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Weekly Wroundtable: Sizing Up the AL Central Competition


As Opening Day draws near, the biggest question on most Cleveland fans’ minds seems to be: Can we beat the Tigers? It’s easy to see where the sentiment is coming from—the Tigers won the AL Central in 2011, and since the Indians are hoping to contend in 2012 it’s only natural that their sights would be set on Detroit.

But while the Tigers are clearly the main team to beat, they aren’t necessarily the only division rivals the Tribe will have to contend with. So in this edition of the Weekly Wroundtable, we asked our panelists: Are you at all worried about the Twins, Royals, or White Sox? Joining us this week is WaitingForNextYear‘s TD. Here’s what we all had to say:

TD (WaitingForNextYear)The three teams not named the Tigers that will be in direct competition with the Tribe are all in interesting spots. The White Sox are clearly in rebuilding mode, yet they are still saddled with a couple of unloadable contracts (Alex Rios and Adam Dunn anyone?). Tribe-killer Paul Konerko is still there, but their bullpen is still a mess and they will be breaking in a bunch of kids on the fly. The Twins still have Joe Mauer, but you just don’t know about Justin Morneau and his concussion issues. Michael Cuddyer is replaced essentially by Josh Willingham. Their rotation won’t scare anyone and their bullpen was brutally bad last season. I wouldn’t expect to see them hanging around the top of the division.

The team that actually worries me the most is the Kansas City Royals. While people can talk about the Indians as the top threat to the Tigers—take a look at the Royals lineup and tell me how they can be discounted? Eric Hosmer is a budding superstar (yes, I said it, he will be a superstar). Alex Gordon is coming off a monster year in which he finally played to his No. 2 overall pick potential. Mike Moustakas is one of the top prospects in baseball who will get the everyday call at the hot corner. Another top prospect, Lorenzo Cain, will take over center field. Yes, their rotation is still a question mark with a bunch of No, 3’s and 4’s in it, but their bullpen is deep, especially with the addition of Jonathan Broxton.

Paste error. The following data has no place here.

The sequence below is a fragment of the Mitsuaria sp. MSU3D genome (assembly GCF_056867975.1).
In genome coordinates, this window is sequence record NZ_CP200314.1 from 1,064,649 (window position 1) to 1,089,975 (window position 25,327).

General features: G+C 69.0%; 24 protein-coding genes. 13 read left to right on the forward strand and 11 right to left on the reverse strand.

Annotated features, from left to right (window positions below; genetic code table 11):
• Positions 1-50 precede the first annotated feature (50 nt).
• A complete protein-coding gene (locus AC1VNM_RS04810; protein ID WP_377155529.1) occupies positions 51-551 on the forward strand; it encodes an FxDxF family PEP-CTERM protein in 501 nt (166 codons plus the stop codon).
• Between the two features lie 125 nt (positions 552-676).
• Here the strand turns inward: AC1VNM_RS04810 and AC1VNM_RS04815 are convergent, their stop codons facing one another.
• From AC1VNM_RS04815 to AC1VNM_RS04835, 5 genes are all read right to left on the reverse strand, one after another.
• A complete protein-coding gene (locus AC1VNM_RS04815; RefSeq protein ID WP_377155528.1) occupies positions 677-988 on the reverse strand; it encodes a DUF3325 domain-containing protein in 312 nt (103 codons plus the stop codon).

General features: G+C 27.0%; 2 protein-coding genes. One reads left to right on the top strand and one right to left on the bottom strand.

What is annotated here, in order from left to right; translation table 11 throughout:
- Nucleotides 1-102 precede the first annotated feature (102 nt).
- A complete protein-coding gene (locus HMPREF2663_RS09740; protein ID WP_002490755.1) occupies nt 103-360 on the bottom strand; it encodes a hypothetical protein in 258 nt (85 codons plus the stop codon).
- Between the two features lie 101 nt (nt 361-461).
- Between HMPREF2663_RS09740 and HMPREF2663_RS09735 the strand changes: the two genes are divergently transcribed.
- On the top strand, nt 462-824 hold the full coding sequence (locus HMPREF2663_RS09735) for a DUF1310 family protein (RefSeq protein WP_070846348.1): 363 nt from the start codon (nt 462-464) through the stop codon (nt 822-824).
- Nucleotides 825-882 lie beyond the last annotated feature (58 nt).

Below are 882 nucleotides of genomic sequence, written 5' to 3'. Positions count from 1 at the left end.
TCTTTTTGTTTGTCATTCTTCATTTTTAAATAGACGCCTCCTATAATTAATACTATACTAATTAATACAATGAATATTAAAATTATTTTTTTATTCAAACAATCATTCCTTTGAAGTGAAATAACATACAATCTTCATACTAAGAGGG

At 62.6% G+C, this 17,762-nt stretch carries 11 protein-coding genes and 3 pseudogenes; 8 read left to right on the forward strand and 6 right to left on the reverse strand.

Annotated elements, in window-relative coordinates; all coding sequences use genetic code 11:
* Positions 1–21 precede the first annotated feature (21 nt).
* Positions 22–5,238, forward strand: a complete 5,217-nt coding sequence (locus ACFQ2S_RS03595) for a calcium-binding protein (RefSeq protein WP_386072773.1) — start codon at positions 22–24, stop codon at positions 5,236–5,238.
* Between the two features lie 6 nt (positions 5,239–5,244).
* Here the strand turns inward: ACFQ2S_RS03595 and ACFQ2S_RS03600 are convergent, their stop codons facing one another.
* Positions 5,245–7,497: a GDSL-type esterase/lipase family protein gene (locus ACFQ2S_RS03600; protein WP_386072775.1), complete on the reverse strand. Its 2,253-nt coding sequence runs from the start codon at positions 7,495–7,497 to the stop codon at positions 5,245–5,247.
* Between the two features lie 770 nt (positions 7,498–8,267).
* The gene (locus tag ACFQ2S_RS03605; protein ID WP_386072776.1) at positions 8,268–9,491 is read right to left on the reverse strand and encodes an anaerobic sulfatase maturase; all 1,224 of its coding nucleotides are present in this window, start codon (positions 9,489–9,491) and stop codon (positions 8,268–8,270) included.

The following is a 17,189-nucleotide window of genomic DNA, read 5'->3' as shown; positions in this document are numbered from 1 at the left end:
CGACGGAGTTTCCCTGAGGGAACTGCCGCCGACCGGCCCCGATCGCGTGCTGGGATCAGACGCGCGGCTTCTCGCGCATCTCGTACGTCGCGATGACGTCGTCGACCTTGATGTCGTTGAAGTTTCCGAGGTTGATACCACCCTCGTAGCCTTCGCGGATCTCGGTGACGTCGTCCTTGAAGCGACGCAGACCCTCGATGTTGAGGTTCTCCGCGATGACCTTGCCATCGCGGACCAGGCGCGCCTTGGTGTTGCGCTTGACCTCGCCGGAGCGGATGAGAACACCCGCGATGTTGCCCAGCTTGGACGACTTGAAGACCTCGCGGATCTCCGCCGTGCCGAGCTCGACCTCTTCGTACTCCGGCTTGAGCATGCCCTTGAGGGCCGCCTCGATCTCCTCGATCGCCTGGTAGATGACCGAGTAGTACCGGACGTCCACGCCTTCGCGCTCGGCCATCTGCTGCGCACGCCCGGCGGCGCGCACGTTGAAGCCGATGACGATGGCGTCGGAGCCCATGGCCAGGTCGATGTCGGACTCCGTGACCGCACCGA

The Royals scare me, and they should scare you now and in the next 3-4 years. That train is coming.

Lewie Pollis: Aside from the Tigers and Indians, the only team I see as having any chance to win the division is Kansas City. The Royals don’t look like a very good team—at least, not yet—but they are absolutely loaded with promising, high-ceiling young talent. If guys like Eric Hosmer, Mike Moustakas, and Alcides Escobar can all take their games to the next level and Billy Butler finally has that big breakout year we’ve expected from him for so long, they could have a shot at the division. A lot would have to go right for that to happen, but there’s a lot that can go right for that roster.

The White Sox, too, have a chance to overtake the Indians in the division, but that would more likely be because of a disappointing year for the Tribe than a title run for Chicago. There isn’t a whole lot of upside or young talent on that roster, and after a sub-.500 finish last year they have a long way to go before they look like serious contenders.

I’m not at all worried about the Twins. Sure, they’re probably in for some positive regression after everything that could have gone wrong did go wrong for them in 2011, but at the same time we’re talking about a team that was 36 games below .500 last year. Not to mention that they look even worse on paper than they did a year ago. I’d be shocked if they even hit .500.

Katie Hendershot: The Tigers worry me more than any other team in the Central. It’s more than just Prince Fielder, though that does have a serious impact on my outlook of the team. With Justin Verlander leading the pitching staff, coming off of a spectacular season, and Miguel Cabrera at third base, the Tigers will likely have a potent lineup with depth. That being said, I don’t think it is impossible for the Tribe to make a run. I’m not saying it will happen or even that it’s likely, just that it’s a viable possibility.